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Trusted local news leader for Kingman, Arizona & Mohave County
7:44 AM Sun, Nov. 18th

Millions of dollars in tax refunds going unclaimed

KINGMAN - In an interesting turn of events, the Internal Revenue Service is trying to give money away, but many don't seem to be interested.

The federal government is offering residents a refund on long distance telephone taxes.

The government placed a luxury tax on long distance telephone service in the 1890s to help pay for the Spanish American War.

According to the IRS' Web site, several court cases have determined that the tax no longer applies to today's long distance service.

The IRS is offering a one-time-only standard refund of between $30 and $60 to anyone who had a phone with long distance service between February 2003 and August 2006. The refund applies to long distance services for cell phones, Voice Over Internet Protocol or Internet phone services such as Vonage, as well as regular land line phones.

According to the Web site, the IRS cannot refund taxes that were paid more than three years before the refund program was announced. That's why residents can only collect a refund from February 2003 to August 2006.

Local IRS spokesman Bill Brunson said almost one-third of the tax returns filed by Arizona residents for the 2006 tax year did not request the Telephone Excise Tax Refund. That's left nearly $7.9 million in unclaimed money in the IRS coffers.

The department expects to pay back around $10 billion to taxpayers across the nation. So far, more than 14 million taxpayers have not requested the refund.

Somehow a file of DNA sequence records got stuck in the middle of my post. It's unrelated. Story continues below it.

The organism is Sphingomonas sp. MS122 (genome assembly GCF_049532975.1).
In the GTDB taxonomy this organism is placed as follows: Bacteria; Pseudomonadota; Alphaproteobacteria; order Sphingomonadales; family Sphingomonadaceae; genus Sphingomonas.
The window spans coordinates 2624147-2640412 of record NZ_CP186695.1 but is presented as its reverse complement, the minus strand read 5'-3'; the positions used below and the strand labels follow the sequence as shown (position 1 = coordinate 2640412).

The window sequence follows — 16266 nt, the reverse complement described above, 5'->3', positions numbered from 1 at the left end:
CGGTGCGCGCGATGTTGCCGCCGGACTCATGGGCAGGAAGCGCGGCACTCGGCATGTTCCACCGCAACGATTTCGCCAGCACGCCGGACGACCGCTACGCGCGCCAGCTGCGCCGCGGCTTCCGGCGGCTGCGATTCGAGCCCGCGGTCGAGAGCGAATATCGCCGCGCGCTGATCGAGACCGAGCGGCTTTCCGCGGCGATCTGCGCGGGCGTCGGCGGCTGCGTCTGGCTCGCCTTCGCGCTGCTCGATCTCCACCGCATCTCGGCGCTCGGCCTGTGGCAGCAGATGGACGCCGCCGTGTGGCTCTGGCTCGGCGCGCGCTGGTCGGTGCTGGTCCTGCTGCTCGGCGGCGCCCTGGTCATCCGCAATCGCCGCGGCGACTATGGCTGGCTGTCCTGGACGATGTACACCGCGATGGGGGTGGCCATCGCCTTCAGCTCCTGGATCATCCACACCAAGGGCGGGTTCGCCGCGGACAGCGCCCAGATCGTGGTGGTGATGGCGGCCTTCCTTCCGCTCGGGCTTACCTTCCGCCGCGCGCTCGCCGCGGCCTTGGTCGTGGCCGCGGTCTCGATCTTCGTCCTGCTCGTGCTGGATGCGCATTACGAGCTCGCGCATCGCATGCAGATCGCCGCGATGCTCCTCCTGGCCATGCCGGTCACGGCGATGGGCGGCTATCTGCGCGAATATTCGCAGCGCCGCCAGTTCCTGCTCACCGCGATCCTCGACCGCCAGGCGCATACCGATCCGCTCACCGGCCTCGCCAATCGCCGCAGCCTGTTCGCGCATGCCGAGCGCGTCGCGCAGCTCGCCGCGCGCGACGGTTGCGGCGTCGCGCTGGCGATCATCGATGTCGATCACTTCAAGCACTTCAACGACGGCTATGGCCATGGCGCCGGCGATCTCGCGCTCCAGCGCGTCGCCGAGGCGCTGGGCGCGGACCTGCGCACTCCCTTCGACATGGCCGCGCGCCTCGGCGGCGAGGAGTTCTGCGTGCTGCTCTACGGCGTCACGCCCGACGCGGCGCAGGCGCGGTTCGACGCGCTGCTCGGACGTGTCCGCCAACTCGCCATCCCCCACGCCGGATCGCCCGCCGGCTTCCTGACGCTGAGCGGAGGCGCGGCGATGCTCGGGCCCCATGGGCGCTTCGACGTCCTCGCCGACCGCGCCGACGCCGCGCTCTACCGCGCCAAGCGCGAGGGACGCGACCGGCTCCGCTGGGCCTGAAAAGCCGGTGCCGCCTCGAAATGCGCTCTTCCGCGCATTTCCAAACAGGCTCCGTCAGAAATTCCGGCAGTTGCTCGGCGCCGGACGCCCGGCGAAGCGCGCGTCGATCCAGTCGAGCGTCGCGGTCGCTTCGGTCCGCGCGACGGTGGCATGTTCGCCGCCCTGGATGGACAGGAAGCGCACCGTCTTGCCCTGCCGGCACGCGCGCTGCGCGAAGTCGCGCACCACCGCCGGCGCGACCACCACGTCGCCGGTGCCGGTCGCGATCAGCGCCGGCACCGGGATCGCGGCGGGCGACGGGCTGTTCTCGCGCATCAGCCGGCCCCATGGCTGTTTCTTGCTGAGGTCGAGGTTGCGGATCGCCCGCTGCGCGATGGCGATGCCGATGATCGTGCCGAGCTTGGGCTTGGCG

"We're baffled why we can't seem to give away money," Brunson said. "It's not a lot of money, granted, but it is a refund."

The IRS has tried to make it easy for residents to claim their refunds by placing a line on 2006 tax forms. Filling in that line gives a standard deduction. Brunson said the deduction is based on a calculated amount, basically the average of all phone bills from that time period.

Residents can collect a bigger refund if they are willing to work a little harder. They'll have to dig up those old phone bills from February 2003 to August 2006 and use tax form 8913 to add up the taxes and figure out their refund.

Even residents not required by law to file a tax return can get the Telephone Excise Tax Refund if they had a phone with long distance charges during that time period.

Brunson said residents that don't have to file a tax return can use form 1040EZ-T to request the refund. There are several organizations, such as AARP, that offer free volunteer tax assistance as the April 16 deadline to file approaches.

For more information, contact the IRS at (800) 829-1040 and press 6 for information on the telephone tax refund, or check out the IRS' Web site at www.IRS.gov.